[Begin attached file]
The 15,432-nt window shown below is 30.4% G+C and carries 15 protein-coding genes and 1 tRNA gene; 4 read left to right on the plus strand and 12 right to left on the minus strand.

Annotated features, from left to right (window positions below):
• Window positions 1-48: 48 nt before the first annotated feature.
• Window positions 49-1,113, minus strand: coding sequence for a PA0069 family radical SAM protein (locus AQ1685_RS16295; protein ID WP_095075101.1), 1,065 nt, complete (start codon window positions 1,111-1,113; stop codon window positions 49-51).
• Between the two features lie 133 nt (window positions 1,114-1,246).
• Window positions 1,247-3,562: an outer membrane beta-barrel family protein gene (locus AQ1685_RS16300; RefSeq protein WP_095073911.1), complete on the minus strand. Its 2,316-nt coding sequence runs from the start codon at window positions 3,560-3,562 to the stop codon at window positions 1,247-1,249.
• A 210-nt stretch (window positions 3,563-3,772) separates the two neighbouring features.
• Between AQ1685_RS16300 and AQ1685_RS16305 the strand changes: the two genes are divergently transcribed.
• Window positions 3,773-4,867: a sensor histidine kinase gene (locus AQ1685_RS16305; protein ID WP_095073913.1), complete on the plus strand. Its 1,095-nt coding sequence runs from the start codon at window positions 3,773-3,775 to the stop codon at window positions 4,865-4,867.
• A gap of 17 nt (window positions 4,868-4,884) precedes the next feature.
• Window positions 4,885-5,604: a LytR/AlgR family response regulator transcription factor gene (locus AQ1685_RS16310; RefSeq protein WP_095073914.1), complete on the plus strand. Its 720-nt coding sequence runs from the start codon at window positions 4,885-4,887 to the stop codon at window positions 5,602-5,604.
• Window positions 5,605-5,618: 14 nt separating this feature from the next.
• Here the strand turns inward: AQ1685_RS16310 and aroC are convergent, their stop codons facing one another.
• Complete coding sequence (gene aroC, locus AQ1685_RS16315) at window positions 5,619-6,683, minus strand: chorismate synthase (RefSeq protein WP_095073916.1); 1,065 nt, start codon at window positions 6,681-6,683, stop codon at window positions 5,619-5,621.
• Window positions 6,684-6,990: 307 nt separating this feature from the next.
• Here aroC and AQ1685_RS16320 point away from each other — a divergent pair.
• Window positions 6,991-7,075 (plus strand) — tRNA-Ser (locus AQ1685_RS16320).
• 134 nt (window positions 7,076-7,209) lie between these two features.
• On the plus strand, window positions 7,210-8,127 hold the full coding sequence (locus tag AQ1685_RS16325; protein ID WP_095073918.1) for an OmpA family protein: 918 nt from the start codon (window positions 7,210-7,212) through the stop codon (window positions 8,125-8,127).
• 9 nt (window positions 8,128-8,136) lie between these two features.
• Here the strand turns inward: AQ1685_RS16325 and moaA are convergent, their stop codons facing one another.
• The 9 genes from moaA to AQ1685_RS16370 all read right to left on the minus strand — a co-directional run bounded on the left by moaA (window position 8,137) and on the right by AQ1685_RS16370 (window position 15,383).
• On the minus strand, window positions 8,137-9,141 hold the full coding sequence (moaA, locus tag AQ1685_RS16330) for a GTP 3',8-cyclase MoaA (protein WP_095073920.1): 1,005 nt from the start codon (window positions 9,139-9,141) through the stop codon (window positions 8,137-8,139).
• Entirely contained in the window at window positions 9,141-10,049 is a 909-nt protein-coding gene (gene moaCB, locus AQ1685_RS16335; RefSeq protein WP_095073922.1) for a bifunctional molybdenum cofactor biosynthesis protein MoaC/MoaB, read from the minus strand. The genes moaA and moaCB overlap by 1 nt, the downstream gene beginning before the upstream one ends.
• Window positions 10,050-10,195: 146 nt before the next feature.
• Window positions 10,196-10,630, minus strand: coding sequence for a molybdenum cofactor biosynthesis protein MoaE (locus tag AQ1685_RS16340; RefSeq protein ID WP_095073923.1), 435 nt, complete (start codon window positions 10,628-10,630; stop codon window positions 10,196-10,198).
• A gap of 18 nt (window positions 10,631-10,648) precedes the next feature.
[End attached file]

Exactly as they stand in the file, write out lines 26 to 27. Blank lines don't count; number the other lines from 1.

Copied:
• Window positions 10,196-10,630, minus strand: coding sequence for a molybdenum cofactor biosynthesis protein MoaE (locus tag AQ1685_RS16340; RefSeq protein ID WP_095073923.1), 435 nt, complete (start codon window positions 10,628-10,630; stop codon window positions 10,196-10,198).
• A gap of 18 nt (window positions 10,631-10,648) precedes the next feature.